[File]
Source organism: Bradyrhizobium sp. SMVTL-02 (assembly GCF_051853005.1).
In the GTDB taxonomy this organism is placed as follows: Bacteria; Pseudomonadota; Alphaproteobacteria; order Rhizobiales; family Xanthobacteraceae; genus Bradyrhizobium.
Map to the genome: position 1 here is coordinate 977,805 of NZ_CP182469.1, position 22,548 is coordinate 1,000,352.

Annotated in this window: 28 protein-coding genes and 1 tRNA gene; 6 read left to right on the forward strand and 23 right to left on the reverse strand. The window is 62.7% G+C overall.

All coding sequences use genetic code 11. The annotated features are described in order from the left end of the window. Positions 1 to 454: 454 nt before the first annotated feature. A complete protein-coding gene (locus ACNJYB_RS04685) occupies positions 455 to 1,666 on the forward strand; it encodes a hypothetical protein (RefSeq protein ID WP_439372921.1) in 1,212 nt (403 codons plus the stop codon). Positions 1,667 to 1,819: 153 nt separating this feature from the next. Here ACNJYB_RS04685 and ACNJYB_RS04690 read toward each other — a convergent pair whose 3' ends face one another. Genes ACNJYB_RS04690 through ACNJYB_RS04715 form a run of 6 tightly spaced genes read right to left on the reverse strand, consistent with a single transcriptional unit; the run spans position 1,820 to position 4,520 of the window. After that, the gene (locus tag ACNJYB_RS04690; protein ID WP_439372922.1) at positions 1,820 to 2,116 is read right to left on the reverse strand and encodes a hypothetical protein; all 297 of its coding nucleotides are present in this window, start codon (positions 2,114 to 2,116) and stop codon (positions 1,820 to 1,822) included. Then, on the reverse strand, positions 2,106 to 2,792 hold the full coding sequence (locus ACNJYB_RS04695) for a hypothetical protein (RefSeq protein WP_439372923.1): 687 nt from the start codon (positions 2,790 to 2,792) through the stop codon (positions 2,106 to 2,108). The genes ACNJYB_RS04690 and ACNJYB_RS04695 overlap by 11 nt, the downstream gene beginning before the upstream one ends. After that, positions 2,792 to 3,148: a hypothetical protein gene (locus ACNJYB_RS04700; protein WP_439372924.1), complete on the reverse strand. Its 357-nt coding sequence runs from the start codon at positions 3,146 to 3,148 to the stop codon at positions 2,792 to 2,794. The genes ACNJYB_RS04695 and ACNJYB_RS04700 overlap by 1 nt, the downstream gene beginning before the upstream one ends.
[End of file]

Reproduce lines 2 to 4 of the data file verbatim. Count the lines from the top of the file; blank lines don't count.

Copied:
In the GTDB taxonomy this organism is placed as follows: Bacteria; Pseudomonadota; Alphaproteobacteria; order Rhizobiales; family Xanthobacteraceae; genus Bradyrhizobium.
Map to the genome: position 1 here is coordinate 977,805 of NZ_CP182469.1, position 22,548 is coordinate 1,000,352.

Annotated in this window: 28 protein-coding genes and 1 tRNA gene; 6 read left to right on the forward strand and 23 right to left on the reverse strand. The window is 62.7% G+C overall.